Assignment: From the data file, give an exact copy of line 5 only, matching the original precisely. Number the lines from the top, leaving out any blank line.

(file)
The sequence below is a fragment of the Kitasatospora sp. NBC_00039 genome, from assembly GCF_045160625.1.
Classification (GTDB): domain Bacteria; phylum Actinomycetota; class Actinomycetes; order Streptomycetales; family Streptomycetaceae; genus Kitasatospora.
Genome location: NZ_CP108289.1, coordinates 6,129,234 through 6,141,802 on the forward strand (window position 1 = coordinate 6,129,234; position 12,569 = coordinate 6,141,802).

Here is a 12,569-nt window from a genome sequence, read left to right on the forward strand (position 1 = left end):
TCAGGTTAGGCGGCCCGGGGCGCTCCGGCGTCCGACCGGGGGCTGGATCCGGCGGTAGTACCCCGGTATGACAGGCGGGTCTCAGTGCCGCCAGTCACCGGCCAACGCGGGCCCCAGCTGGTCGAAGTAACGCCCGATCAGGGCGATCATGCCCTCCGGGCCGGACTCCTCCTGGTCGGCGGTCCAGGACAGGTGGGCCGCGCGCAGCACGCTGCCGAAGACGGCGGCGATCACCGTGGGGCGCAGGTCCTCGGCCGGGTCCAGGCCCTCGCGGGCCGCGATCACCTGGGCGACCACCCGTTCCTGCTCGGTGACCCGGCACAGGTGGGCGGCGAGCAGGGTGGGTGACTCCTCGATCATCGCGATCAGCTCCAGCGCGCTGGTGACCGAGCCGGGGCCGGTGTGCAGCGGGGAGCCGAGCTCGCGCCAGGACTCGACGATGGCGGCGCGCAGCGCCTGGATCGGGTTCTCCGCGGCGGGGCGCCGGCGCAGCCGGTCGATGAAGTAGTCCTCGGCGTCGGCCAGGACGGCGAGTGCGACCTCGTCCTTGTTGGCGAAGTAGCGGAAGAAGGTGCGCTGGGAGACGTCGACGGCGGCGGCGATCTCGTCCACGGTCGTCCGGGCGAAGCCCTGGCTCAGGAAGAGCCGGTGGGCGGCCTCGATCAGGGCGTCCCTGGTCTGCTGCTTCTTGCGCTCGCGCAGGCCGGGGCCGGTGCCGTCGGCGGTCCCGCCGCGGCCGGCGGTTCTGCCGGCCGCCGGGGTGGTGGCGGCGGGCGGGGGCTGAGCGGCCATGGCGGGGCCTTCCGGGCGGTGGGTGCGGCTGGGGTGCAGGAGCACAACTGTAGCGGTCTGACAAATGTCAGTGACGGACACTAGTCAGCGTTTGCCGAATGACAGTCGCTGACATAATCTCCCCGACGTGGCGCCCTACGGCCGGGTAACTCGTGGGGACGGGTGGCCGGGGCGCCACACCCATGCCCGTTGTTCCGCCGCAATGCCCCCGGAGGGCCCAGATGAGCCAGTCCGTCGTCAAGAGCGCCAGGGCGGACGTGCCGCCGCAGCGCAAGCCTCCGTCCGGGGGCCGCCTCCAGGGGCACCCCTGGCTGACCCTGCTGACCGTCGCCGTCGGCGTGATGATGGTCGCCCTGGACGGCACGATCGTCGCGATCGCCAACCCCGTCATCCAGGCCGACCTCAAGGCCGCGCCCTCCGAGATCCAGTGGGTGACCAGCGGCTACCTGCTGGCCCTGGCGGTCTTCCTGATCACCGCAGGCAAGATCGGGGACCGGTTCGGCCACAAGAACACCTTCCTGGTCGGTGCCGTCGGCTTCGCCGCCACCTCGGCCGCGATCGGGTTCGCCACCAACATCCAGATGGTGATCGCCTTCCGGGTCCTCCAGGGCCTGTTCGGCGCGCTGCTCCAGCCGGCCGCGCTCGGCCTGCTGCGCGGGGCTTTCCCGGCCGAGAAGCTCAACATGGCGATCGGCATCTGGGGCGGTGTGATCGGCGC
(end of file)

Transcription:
TCAGGTTAGGCGGCCCGGGGCGCTCCGGCGTCCGACCGGGGGCTGGATCCGGCGGTAGTACCCCGGTATGACAGGCGGGTCTCAGTGCCGCCAGTCACCGGCCAACGCGGGCCCCAGCTGGTCGAAGTAACGCCCGATCAGGGCGATCATGCCCTCCGGGCCGGACTCCTCCTGGTCGGCGGTCCAGGACAGGTGGGCCGCGCGCAGCACGCTGCCGAAGACGGCGGCGATCACCGTGGGGCGCAGGTCCTCGGCCGGGTCCAGGCCCTCGCGGGCCGCGATCACCTGGGCGACCACCCGTTCCTGCTCGGTGACCCGGCACAGGTGGGCGGCGAGCAGGGTGGGTGACTCCTCGATCATCGCGATCAGCTCCAGCGCGCTGGTGACCGAGCCGGGGCCGGTGTGCAGCGGGGAGCCGAGCTCGCGCCAGGACTCGACGATGGCGGCGCGCAGCGCCTGGATCGGGTTCTCCGCGGCGGGGCGCCGGCGCAGCCGGTCGATGAAGTAGTCCTCGGCGTCGGCCAGGACGGCGAGTGCGACCTCGTCCTTGTTGGCGAAGTAGCGGAAGAAGGTGCGCTGGGAGACGTCGACGGCGGCGGCGATCTCGTCCACGGTCGTCCGGGCGAAGCCCTGGCTCAGGAAGAGCCGGTGGGCGGCCTCGATCAGGGCGTCCCTGGTCTGCTGCTTCTTGCGCTCGCGCAGGCCGGGGCCGGTGCCGTCGGCGGTCCCGCCGCGGCCGGCGGTTCTGCCGGCCGCCGGGGTGGTGGCGGCGGGCGGGGGCTGAGCGGCCATGGCGGGGCCTTCCGGGCGGTGGGTGCGGCTGGGGTGCAGGAGCACAACTGTAGCGGTCTGACAAATGTCAGTGACGGACACTAGTCAGCGTTTGCCGAATGACAGTCGCTGACATAATCTCCCCGACGTGGCGCCCTACGGCCGGGTAACTCGTGGGGACGGGTGGCCGGGGCGCCACACCCATGCCCGTTGTTCCGCCGCAATGCCCCCGGAGGGCCCAGATGAGCCAGTCCGTCGTCAAGAGCGCCAGGGCGGACGTGCCGCCGCAGCGCAAGCCTCCGTCCGGGGGCCGCCTCCAGGGGCACCCCTGGCTGACCCTGCTGACCGTCGCCGTCGGCGTGATGATGGTCGCCCTGGACGGCACGATCGTCGCGATCGCCAACCCCGTCATCCAGGCCGACCTCAAGGCCGCGCCCTCCGAGATCCAGTGGGTGACCAGCGGCTACCTGCTGGCCCTGGCGGTCTTCCTGATCACCGCAGGCAAGATCGGGGACCGGTTCGGCCACAAGAACACCTTCCTGGTCGGTGCCGTCGGCTTCGCCGCCACCTCGGCCGCGATCGGGTTCGCCACCAACATCCAGATGGTGATCGCCTTCCGGGTCCTCCAGGGCCTGTTCGGCGCGCTGCTCCAGCCGGCCGCGCTCGGCCTGCTGCGCGGGGCTTTCCCGGCCGAGAAGCTCAACATGGCGATCGGCATCTGGGGCGGTGTGATCGGCGC